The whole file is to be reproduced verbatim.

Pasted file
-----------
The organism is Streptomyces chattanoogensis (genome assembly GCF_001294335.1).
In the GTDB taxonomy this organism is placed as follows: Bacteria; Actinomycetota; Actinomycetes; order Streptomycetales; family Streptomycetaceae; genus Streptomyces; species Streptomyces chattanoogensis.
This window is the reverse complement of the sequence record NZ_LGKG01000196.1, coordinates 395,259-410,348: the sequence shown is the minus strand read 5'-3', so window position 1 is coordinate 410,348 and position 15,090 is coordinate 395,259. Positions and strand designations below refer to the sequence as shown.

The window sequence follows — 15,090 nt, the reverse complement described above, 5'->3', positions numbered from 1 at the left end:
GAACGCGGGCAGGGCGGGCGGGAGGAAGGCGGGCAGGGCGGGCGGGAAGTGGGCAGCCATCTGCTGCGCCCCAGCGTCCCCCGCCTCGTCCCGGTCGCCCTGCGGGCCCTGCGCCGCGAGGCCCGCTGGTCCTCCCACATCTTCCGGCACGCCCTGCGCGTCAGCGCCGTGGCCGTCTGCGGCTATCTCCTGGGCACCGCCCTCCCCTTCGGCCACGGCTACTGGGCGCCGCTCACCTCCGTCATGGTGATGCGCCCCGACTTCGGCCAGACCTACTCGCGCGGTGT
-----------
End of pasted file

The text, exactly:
The organism is Streptomyces chattanoogensis (genome assembly GCF_001294335.1).
In the GTDB taxonomy this organism is placed as follows: Bacteria; Actinomycetota; Actinomycetes; order Streptomycetales; family Streptomycetaceae; genus Streptomyces; species Streptomyces chattanoogensis.
This window is the reverse complement of the sequence record NZ_LGKG01000196.1, coordinates 395,259-410,348: the sequence shown is the minus strand read 5'-3', so window position 1 is coordinate 410,348 and position 15,090 is coordinate 395,259. Positions and strand designations below refer to the sequence as shown.

The window sequence follows — 15,090 nt, the reverse complement described above, 5'->3', positions numbered from 1 at the left end:
GAACGCGGGCAGGGCGGGCGGGAGGAAGGCGGGCAGGGCGGGCGGGAAGTGGGCAGCCATCTGCTGCGCCCCAGCGTCCCCCGCCTCGTCCCGGTCGCCCTGCGGGCCCTGCGCCGCGAGGCCCGCTGGTCCTCCCACATCTTCCGGCACGCCCTGCGCGTCAGCGCCGTGGCCGTCTGCGGCTATCTCCTGGGCACCGCCCTCCCCTTCGGCCACGGCTACTGGGCGCCGCTCACCTCCGTCATGGTGATGCGCCCCGACTTCGGCCAGACCTACTCGCGCGGTGT